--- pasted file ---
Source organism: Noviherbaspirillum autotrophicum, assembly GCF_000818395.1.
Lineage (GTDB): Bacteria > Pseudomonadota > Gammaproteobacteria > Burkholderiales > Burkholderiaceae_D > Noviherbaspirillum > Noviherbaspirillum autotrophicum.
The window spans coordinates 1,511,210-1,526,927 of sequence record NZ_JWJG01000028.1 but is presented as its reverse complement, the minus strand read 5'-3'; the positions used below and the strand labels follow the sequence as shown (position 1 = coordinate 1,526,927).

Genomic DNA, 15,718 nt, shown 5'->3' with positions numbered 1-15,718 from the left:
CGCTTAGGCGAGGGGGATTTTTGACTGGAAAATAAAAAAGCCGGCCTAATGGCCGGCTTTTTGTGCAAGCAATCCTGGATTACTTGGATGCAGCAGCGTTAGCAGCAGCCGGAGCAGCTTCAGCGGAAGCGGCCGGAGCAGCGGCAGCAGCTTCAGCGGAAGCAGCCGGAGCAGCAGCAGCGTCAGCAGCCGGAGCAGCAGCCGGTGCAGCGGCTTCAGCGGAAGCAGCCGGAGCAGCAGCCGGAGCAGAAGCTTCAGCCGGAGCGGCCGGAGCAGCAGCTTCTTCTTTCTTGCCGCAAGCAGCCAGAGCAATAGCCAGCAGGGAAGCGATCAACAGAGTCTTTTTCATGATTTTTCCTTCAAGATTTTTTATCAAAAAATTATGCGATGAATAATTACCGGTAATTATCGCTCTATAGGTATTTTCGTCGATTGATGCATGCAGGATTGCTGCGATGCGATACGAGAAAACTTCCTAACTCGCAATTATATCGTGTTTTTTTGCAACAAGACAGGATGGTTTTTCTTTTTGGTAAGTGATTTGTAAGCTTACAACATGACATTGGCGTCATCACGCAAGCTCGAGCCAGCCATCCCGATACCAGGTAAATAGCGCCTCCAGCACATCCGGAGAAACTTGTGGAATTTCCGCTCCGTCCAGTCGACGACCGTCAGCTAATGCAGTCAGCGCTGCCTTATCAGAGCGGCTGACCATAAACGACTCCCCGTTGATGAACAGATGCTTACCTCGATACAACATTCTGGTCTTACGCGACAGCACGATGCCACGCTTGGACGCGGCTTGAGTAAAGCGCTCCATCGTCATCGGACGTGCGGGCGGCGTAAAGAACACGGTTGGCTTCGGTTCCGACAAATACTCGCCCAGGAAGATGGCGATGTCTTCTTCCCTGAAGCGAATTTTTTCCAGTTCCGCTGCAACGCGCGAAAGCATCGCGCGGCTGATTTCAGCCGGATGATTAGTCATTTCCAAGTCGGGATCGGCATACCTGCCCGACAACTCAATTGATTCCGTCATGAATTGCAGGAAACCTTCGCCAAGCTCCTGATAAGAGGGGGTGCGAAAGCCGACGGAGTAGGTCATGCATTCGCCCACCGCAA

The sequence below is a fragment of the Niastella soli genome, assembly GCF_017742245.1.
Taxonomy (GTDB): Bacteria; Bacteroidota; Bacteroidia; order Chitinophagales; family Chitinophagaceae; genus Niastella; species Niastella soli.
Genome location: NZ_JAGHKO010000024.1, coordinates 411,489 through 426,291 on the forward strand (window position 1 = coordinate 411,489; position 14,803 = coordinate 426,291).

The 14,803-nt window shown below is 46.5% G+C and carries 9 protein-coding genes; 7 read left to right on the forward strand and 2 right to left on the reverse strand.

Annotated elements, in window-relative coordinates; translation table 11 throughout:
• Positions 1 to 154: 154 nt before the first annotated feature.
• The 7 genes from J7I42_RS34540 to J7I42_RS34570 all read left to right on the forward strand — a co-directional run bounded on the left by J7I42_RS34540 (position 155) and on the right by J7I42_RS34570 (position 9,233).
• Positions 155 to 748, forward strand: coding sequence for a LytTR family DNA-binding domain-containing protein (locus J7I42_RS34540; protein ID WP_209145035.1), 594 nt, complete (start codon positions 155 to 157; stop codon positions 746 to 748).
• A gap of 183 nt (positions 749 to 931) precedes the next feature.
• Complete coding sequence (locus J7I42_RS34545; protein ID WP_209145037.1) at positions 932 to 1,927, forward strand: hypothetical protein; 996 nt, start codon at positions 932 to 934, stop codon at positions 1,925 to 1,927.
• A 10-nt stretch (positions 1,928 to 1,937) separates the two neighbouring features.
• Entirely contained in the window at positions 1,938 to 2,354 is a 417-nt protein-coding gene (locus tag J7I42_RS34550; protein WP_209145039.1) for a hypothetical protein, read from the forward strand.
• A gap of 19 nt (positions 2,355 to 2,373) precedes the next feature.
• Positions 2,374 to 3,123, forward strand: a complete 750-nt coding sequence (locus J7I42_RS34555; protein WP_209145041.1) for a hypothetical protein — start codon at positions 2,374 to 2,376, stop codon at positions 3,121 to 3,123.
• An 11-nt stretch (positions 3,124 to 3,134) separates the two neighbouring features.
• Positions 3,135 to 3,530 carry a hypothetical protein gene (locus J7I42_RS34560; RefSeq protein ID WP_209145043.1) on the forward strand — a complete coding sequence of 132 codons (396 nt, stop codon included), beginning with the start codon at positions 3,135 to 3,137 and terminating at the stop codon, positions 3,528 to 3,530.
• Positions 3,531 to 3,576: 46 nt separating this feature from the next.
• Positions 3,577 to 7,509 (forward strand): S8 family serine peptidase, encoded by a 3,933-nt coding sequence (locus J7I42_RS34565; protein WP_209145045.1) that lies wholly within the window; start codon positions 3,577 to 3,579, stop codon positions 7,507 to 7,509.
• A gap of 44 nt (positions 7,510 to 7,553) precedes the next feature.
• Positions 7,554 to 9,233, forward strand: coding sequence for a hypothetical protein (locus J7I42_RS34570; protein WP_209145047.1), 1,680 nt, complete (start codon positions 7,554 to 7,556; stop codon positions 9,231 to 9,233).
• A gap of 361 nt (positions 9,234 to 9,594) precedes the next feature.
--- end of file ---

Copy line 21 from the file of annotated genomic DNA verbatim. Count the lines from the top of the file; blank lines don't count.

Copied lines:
• Positions 3,135 to 3,530 carry a hypothetical protein gene (locus J7I42_RS34560; RefSeq protein ID WP_209145043.1) on the forward strand — a complete coding sequence of 132 codons (396 nt, stop codon included), beginning with the start codon at positions 3,135 to 3,137 and terminating at the stop codon, positions 3,528 to 3,530.